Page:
Since the closure of Kensington Market in 2000, Kensington London shopping centres on the local high street. This is one of the city’s best-known thoroughfares, and it’s lined with retail outlets. Some of which seem to be destinations in themselves, such as the Non Stop Party Shop in High Street Kensington. 

As well as shopping at department stores, boutiques, and high street retailers, things to do in Kensington High Street include visiting coffee shops and restaurants, or the UK’s biggest branch of Whole Foods Market. You can find all sorts here, so why not stroll along and see what you come across?

Holland Park is one of the most peaceful parts of West London. It’s the name of an upmarket residential area in addition to the park itself. The park is free for the public to use, and includes over 50 acres of woodland, gardens, lawns, and playgrounds. 

The Kyoto Garden here is one not to miss. There are manicured Japanese-style landscapes, and you may even see the resident peacocks wandering around. Big grey herons, native to the UK, often pay the park a visit, too. 

Brompton Cemetery is Grade I listed, run by the Royal Parks, and has been Crown property since 1852. It opened in 1840, and is one of London’s so-called Magnificent Seven cemeteries. 

More than 200,000 people, including the famous suffragette leader Emmeline Pankhurst, are interred here. There’s some incredible architecture, such as the Great Circle, and a cafe. You can also spot wildlife like butterflies, birds, and bats. 

The Churchill Arms can be found on Kensington Church Street, and is one of London’s most iconic pubs. It’s bedecked with breathtaking floral displays, and dates back to 1750. Not surprisingly, given the name, there’s also an interesting collection of war memorabilia inside.  

What is perhaps surprising is that the Churchill Arms now specialises in Thai food, rather than traditional British pub grub. It’s popular, so book a table in advance if you want to dine here. 

Tucked away on Bute Street in South Kensington is Ceru, a Middle Eastern eatery that really delivers on Levant flavours. This contemporary diner is a hidden gem, blending Lebanese, Turkish, and Eastern European cuisine.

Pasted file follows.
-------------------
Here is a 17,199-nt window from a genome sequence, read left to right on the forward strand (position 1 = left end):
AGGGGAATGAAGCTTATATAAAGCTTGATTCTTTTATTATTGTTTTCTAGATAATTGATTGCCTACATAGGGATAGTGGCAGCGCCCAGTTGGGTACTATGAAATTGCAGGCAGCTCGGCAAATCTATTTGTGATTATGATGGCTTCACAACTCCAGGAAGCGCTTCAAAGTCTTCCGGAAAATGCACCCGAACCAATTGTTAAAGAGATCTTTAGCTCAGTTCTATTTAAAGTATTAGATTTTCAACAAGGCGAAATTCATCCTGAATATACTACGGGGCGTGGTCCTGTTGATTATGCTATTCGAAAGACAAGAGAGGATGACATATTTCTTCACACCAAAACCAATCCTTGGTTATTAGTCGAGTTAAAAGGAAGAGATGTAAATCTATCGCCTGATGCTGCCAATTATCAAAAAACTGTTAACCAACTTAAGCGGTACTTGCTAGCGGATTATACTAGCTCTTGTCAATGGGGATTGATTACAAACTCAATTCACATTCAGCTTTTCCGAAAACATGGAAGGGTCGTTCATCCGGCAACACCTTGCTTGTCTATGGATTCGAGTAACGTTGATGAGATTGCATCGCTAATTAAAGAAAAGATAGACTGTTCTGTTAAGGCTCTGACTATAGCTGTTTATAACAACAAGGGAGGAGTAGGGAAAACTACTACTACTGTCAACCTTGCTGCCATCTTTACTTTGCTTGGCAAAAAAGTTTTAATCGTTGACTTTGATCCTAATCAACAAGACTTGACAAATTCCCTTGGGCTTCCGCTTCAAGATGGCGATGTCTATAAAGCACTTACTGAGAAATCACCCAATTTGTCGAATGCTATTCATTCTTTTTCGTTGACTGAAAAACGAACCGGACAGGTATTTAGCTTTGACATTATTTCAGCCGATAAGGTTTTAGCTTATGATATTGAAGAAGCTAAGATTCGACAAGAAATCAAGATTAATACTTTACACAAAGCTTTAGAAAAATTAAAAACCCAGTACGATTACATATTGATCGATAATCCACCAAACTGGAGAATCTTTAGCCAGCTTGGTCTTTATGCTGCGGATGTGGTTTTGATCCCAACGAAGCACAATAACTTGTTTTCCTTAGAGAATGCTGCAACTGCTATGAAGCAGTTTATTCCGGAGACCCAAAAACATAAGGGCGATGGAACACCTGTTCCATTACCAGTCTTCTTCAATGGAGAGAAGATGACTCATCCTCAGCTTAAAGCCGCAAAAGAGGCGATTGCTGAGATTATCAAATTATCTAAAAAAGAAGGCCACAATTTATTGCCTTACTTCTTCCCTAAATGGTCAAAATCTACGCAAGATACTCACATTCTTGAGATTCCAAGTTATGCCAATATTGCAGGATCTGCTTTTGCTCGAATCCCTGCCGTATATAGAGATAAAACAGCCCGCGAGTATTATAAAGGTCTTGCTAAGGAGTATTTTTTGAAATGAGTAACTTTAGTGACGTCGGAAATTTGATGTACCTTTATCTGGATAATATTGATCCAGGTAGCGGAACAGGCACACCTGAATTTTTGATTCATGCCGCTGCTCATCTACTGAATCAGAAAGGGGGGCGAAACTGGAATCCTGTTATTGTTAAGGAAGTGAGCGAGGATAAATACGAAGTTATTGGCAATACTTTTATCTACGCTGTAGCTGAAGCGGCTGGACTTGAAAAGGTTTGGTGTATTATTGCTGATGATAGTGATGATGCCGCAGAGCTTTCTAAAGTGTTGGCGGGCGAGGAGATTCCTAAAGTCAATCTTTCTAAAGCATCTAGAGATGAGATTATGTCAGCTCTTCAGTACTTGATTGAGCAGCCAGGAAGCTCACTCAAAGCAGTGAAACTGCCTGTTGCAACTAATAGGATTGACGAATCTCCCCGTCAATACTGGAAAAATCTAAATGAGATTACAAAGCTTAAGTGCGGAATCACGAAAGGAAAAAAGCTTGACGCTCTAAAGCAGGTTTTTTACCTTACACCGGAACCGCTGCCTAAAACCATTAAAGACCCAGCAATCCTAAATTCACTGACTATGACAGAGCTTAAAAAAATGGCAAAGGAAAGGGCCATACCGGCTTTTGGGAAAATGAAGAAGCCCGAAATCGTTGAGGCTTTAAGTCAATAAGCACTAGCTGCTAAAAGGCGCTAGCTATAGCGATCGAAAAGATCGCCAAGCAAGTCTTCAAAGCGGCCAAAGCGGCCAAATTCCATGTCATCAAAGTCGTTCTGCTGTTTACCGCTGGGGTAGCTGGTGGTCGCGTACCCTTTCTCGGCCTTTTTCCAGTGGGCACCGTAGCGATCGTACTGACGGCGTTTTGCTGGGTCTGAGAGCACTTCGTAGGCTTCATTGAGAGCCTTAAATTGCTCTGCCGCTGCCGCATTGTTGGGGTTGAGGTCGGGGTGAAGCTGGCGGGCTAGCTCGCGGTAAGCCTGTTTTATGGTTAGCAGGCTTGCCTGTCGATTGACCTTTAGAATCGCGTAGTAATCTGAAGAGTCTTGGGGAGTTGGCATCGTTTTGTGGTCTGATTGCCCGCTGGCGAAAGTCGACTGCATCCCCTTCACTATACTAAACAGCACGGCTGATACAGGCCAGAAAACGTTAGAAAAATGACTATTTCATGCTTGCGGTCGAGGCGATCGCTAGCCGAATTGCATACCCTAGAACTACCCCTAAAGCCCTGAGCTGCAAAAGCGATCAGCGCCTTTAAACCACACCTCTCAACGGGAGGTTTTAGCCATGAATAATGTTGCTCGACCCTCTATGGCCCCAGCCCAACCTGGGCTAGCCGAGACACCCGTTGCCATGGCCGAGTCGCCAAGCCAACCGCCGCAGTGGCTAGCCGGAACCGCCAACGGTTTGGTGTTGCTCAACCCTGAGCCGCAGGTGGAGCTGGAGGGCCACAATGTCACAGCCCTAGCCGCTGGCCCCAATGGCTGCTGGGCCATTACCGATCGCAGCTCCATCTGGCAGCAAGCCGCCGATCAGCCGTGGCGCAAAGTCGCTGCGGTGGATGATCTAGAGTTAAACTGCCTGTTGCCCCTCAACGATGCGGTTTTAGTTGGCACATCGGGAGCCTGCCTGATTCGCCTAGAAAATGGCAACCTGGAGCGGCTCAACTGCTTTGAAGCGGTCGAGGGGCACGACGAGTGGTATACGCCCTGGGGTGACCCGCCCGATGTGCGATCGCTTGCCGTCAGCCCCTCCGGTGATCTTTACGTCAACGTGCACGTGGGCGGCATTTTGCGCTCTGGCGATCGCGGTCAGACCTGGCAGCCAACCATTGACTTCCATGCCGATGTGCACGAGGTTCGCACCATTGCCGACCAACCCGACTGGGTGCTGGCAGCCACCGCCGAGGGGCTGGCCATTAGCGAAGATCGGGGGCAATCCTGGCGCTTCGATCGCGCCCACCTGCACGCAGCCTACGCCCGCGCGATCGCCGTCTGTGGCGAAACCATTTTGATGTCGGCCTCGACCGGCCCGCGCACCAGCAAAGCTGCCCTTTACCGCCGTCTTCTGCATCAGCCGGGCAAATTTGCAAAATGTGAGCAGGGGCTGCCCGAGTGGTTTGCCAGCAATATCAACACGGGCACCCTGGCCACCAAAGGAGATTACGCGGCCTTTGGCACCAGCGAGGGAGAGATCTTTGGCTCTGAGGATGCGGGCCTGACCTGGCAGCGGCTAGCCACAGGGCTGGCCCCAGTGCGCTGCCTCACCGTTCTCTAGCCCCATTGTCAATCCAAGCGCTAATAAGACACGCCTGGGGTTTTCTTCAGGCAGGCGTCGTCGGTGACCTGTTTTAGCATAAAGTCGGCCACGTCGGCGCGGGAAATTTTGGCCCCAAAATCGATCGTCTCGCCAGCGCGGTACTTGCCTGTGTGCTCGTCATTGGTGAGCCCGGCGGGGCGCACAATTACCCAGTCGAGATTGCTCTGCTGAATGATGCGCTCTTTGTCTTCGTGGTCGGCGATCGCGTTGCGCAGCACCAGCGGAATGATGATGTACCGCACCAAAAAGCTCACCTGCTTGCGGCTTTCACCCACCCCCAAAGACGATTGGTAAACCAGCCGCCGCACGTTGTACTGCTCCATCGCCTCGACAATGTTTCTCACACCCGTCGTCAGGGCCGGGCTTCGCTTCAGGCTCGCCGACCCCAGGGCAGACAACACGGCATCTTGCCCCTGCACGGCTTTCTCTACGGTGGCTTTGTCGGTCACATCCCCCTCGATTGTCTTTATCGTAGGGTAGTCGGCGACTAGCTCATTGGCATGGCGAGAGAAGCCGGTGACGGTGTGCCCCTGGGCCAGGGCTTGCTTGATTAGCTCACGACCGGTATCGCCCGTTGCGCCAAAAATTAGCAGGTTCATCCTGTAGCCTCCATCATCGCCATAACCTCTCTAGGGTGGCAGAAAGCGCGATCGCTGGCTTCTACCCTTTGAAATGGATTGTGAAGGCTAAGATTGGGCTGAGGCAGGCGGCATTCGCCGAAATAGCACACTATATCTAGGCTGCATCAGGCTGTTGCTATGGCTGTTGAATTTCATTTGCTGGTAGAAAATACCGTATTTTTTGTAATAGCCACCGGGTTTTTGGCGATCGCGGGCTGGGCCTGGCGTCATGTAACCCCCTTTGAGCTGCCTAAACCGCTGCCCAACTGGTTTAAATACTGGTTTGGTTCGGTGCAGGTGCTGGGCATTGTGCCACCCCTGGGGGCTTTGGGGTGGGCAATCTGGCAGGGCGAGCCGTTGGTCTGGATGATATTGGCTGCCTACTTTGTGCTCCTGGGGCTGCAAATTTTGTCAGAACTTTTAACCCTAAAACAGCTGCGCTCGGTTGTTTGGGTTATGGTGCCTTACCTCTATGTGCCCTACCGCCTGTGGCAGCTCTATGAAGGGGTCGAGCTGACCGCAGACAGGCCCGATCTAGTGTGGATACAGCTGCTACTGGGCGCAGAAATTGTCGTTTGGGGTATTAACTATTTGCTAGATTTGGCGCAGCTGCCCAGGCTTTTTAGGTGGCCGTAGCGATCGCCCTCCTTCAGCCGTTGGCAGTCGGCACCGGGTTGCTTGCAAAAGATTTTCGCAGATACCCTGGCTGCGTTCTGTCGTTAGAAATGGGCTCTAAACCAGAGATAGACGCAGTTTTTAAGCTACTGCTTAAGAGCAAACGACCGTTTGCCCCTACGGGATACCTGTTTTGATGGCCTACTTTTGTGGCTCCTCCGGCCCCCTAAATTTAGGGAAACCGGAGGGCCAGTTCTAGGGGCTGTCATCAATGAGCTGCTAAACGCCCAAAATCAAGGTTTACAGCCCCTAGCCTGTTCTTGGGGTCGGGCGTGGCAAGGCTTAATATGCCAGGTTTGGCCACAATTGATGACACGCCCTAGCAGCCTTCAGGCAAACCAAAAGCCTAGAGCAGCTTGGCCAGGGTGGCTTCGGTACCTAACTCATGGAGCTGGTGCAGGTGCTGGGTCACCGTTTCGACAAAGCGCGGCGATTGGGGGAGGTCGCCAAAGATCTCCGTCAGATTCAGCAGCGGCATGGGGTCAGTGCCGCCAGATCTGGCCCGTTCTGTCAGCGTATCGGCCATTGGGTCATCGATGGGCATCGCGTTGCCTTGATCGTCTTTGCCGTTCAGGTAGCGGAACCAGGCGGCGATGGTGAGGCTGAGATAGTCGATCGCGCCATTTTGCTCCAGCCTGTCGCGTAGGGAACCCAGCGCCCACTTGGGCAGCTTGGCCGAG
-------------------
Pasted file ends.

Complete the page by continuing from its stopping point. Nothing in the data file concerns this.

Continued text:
Centrally located on Gloucester Road, this is one of West London’s finest Indian restaurants. Dishes cooked in a tandoor oven are a speciality, and the eatery has been serving happy locals and visitors since 1984. 

Pizzetta Pizza is also on Bute Street, and bakes fresh pizza and cakes on a daily basis. It’s very casual – more like a snack bar than a restaurant – but serves up some of London’s best pizza, calzone, coffee, and cakes.

Visit Scoff and Banter inside the Radisson Blu Vanderbilt Hotel on Cromwell Road for British and European classics with a contemporary twist. The menus include options for kids, vegans, and seasonal Market Specials. 

Town House restaurant and the K Bar at The Kensington hotel provide visitors with a great place to eat and drink. Expect elegant style and lots of character, plus a top-notch afternoon tea, refined cocktails, and a tasty selection of British and international dishes.

There are plenty of places to eat and drink in Kensington at the local attractions and museums, too. The V&A Cafe was recommended to us by a London cabbie, for example, and we don’t know any higher accolade than that! 

You can also eat at the other museums, the Royal Albert Hall, and of course the Churchill Arms. Or why not take a wander around the Kensington High Street area and see what stands out? 

There are festive treats galore in store in Kensington. Expect wintry movies at the Royal Albert Hall and Kensington Palace, Christmas carols, twinkling lights, elegant decorations, and of course all the fun of Hyde Park’s Winter Wonderland close by.

  • High Street Kensington – Circle and District lines
  • South Kensington – Central, District and Piccadilly lines
  • Kensington Olympia

Look out for buses calling at High Street Kensington, or in South Kensington.

Kensington is around three miles west of central London. It’s part of the Royal Borough of Kensington and Chelsea. South Kensington is just south of Kensington. The area is also bordered by Chelsea, Earl’s Court, Shepherd’s Bush, Holland Park, and Hyde Park.

Londoners often refer to Kensington as “Ken” – think High Street Ken, South Ken, and so on. While you’re there, you’ll find they rarely use the full name!

Kensington is a great all-rounder when it comes to where to stay, eat, and shop in London. It’s also packed with attractions, including three of the capital’s top museums, Kensington Palace, one of the most famous pubs in the city, the Royal Albert Hall, some lovely parks, and more. 

With so much to see and do here and lots that won’t cost you a penny, why not think about spending a day – or even longer – discovering Kensington?